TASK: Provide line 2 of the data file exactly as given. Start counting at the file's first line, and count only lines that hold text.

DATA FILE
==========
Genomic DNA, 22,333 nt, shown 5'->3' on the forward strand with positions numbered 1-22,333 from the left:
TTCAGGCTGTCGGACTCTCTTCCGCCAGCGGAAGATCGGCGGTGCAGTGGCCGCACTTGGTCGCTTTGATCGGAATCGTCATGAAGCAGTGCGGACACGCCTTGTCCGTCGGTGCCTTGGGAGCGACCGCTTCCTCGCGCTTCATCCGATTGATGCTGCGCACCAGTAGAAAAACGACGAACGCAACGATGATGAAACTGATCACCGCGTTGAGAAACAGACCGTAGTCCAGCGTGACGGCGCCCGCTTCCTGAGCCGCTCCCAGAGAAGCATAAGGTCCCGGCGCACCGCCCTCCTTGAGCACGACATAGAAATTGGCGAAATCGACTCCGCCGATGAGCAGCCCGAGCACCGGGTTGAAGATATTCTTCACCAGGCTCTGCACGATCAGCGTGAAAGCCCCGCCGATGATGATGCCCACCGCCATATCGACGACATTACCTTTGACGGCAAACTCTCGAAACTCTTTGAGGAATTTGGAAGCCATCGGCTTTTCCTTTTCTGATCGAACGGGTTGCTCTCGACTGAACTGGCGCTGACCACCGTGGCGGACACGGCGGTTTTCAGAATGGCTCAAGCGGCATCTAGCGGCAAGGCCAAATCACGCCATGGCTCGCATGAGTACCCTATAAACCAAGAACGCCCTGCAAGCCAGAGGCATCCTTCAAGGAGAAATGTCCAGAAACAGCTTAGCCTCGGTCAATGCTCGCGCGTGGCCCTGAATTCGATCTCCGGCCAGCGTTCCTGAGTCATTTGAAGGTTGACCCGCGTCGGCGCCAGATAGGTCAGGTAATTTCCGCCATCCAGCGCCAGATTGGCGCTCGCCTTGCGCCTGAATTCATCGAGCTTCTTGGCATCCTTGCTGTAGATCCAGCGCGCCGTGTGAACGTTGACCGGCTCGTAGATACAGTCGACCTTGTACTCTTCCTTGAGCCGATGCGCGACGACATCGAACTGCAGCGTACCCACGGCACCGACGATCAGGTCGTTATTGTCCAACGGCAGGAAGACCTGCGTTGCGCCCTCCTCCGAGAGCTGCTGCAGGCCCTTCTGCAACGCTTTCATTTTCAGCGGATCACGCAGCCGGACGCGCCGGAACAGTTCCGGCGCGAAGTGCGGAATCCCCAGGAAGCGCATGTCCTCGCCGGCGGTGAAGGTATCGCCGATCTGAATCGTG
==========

TTCAGGCTGTCGGACTCTCTTCCGCCAGCGGAAGATCGGCGGTGCAGTGGCCGCACTTGGTCGCTTTGATCGGAATCGTCATGAAGCAGTGCGGACACGCCTTGTCCGTCGGTGCCTTGGGAGCGACCGCTTCCTCGCGCTTCATCCGATTGATGCTGCGCACCAGTAGAAAAACGACGAACGCAACGATGATGAAACTGATCACCGCGTTGAGAAACAGACCGTAGTCCAGCGTGACGGCGCCCGCTTCCTGAGCCGCTCCCAGAGAAGCATAAGGTCCCGGCGCACCGCCCTCCTTGAGCACGACATAGAAATTGGCGAAATCGACTCCGCCGATGAGCAGCCCGAGCACCGGGTTGAAGATATTCTTCACCAGGCTCTGCACGATCAGCGTGAAAGCCCCGCCGATGATGATGCCCACCGCCATATCGACGACATTACCTTTGACGGCAAACTCTCGAAACTCTTTGAGGAATTTGGAAGCCATCGGCTTTTCCTTTTCTGATCGAACGGGTTGCTCTCGACTGAACTGGCGCTGACCACCGTGGCGGACACGGCGGTTTTCAGAATGGCTCAAGCGGCATCTAGCGGCAAGGCCAAATCACGCCATGGCTCGCATGAGTACCCTATAAACCAAGAACGCCCTGCAAGCCAGAGGCATCCTTCAAGGAGAAATGTCCAGAAACAGCTTAGCCTCGGTCAATGCTCGCGCGTGGCCCTGAATTCGATCTCCGGCCAGCGTTCCTGAGTCATTTGAAGGTTGACCCGCGTCGGCGCCAGATAGGTCAGGTAATTTCCGCCATCCAGCGCCAGATTGGCGCTCGCCTTGCGCCTGAATTCATCGAGCTTCTTGGCATCCTTGCTGTAGATCCAGCGCGCCGTGTGAACGTTGACCGGCTCGTAGATACAGTCGACCTTGTACTCTTCCTTGAGCCGATGCGCGACGACATCGAACTGCAGCGTACCCACGGCACCGACGATCAGGTCGTTATTGTCCAACGGCAGGAAGACCTGCGTTGCGCCCTCCTCCGAGAGCTGCTGCAGGCCCTTCTGCAACGCTTTCATTTTCAGCGGATCACGCAGCCGGACGCGCCGGAACAGTTCCGGCGCGAAGTGCGGAATCCCCAGGAAGCGCATGTCCTCGCCGGCGGTGAAGGTATCGCCGATCTGAATCGTG